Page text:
22 May 2015

Three Important Ways to Prevent Summer Learning Loss


Your student might be overwhelmed with finals, AP exams, or the SATs and ACTs right now, but believe it or not, summer vacation is right around the corner. While this much-needed break is anticipated by students and parents alike, it’s important to keep in mind the dangers of summer learning loss and how best to avoid it. The National Summer Learning Association has stated that “all young people experience learning losses when they do not engage in educational activities during the summer.” Math, reading, writing, and even test-taking skills suffer during this 3-month absence from school.  However, this is not to say that students must spend their whole summer in a classroom or studying textbooks instead of going to camps and taking family trips. Here are 3 simple tips to help your children enjoy their summer and keep their brains sharp at the same time:

1.) READ! It’s no secret that we at Tutoring For Success love to encourage reading for pleasure, but that’s just because there are so many benefits to this one simple activity. Research has shown that reading not only improves students’ vocabulary, but also comprehension, spelling, writing, and even overall test scores. It also stimulates the imagination, and introduces them to new ideas, concepts, and cultures that they might otherwise be unfamiliar with. If your child dislikes reading, it could be because she associates it with homework and therefore school. Allow her to choose her own reading material so it feels less like a chore. Fiction, Non Fiction, graphic novels, magazines, articles and blogs all count as appropriate reading-for-pleasure material! Remember: the more a student reads, the more fluent he becomes, and thus the easier and more enjoyable reading will be. Practice is everything, in reading and in life!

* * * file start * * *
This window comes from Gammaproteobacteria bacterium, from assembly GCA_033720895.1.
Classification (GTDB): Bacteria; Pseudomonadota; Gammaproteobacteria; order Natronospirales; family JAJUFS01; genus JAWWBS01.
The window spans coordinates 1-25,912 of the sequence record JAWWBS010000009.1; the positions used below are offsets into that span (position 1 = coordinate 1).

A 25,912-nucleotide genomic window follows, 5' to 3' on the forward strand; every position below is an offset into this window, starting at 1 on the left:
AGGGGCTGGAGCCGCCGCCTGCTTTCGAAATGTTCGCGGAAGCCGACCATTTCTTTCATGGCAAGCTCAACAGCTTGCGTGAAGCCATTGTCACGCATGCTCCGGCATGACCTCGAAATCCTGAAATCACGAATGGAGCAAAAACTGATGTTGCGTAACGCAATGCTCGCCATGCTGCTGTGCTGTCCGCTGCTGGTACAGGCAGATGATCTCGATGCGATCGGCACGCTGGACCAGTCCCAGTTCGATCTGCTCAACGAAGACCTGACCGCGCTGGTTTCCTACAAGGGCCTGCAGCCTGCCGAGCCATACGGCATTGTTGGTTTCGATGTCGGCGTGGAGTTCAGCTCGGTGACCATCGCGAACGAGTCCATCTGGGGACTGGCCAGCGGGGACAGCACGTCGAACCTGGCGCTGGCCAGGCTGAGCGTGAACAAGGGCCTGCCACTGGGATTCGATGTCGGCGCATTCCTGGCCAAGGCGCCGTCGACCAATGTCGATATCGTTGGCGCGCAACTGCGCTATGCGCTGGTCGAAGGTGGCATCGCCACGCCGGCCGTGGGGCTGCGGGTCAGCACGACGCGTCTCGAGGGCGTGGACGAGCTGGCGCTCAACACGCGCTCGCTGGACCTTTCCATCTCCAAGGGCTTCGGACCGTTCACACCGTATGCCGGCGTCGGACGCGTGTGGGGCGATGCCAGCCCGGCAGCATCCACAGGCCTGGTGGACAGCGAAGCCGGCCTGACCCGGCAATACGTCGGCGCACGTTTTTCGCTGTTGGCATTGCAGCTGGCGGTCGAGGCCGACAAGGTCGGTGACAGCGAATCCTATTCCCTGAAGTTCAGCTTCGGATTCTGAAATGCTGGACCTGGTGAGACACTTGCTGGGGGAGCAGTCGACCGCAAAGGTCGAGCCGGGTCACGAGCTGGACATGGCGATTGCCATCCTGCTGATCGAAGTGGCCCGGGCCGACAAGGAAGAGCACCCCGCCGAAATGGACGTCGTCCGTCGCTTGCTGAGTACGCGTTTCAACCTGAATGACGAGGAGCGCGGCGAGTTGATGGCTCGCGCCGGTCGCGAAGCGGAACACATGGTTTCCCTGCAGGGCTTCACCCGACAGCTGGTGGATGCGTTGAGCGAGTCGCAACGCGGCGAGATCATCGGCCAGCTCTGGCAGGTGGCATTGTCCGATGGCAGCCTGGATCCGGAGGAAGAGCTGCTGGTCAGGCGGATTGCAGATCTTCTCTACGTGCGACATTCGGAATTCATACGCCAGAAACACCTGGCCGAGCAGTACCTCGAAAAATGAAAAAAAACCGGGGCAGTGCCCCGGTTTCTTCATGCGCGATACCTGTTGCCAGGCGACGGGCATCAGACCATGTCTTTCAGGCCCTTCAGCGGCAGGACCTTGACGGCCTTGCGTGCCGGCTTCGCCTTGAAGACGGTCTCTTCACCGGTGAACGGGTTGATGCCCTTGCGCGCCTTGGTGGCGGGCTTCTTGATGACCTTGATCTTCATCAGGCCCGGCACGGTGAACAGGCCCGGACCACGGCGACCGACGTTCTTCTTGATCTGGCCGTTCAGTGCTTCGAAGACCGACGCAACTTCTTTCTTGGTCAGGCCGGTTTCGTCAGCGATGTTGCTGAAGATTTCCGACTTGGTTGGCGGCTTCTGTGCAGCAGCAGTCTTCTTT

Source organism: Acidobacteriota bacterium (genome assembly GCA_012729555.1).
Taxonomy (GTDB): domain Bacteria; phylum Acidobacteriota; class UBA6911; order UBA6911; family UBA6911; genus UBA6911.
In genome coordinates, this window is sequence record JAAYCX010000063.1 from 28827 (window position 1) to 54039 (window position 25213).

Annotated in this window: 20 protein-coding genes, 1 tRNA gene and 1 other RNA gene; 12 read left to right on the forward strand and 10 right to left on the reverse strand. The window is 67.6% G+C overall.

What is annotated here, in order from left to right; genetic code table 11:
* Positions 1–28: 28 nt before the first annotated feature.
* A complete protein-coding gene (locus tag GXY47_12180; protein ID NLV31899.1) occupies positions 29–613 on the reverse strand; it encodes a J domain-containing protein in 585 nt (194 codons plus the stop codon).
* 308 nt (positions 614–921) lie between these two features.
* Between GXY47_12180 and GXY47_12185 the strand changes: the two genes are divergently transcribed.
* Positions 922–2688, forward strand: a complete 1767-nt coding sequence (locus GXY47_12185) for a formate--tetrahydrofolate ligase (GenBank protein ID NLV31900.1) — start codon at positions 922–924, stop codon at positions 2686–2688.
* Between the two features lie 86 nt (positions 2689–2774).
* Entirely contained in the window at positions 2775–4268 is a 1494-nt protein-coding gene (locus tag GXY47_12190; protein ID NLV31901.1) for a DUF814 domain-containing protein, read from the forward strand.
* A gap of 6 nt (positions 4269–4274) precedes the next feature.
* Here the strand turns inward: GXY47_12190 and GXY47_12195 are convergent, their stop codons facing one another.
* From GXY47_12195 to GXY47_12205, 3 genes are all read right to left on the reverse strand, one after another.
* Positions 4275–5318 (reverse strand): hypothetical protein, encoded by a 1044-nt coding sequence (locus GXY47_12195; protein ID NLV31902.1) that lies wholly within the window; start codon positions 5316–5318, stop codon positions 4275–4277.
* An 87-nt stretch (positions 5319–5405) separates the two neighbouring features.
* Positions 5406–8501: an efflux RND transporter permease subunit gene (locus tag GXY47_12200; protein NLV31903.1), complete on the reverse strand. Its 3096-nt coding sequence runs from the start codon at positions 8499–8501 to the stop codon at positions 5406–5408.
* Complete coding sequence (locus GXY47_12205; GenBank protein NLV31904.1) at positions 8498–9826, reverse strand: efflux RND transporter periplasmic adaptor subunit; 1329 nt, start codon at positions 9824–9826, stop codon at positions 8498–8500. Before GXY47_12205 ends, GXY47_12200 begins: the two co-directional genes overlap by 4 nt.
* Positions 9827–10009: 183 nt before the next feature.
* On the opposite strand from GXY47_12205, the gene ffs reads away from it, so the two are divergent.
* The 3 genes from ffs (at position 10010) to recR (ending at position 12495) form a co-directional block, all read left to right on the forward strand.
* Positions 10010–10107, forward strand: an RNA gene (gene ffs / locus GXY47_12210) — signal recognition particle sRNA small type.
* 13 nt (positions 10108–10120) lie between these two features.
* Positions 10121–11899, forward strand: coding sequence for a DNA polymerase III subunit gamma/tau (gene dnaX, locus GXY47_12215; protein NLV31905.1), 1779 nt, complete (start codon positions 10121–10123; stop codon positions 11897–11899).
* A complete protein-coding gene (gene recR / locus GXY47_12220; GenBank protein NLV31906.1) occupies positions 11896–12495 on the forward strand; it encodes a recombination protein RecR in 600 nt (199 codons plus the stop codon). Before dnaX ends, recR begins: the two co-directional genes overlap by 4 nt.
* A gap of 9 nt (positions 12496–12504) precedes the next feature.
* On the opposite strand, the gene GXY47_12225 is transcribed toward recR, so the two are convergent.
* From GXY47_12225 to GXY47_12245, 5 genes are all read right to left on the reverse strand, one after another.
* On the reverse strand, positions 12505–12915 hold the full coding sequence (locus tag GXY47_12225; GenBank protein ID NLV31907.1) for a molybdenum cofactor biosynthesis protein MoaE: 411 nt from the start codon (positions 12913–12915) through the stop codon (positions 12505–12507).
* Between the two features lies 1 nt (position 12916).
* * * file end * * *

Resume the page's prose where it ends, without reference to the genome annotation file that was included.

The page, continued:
2.) Explore interactive, hands-on learning. Your child is on a break from school, but that doesn’t mean that learning has to stop. Summer is the perfect time for kids to explore subjects that interest them in ways that are different from what they do in school. Is your student interested in Science? Take a trip to a museum, nature center, or even to the garden in your own backyard. Cooking and baking are great ways to explore concepts relating to both chemistry and math. Art museums, zoos, and cultural centers make for fun (and oftentimes free) day trips, and of course, nothing beats a regular visit to your local library. Listen to your children and find out what interests them; if they are able to choose what they learn about, they will feel more in control of their education and thus be more likely to enjoy it!

3.) Work with a tutor. This is the best option for students who need more structure in their summer schedules. Not every child enjoys filling his vacation with camps and play dates, and that’s perfectly fine, but beware of prolonged inactivity. Meeting with a regular tutor can help keep your student focused and learning throughout the break. A tutor will encourage your children to read, build their confidence, work with them on any problem areas, and help them be better prepared overall for the start of school in September. Summer is also the perfect time for high school students to prep for the SATs and ACTs without having to worry about additional homework. Even just a handful of tutoring sessions can make a big difference without demanding too much of your child’s hard-earned vacation time.

Learning Loss should be taken seriously, but as you can see, there are plenty of fun and easy ways to prevent it while your child is out of school. What are some of your favorite ways to keep your mind sharp during the summer? Let us know in the comment section below!

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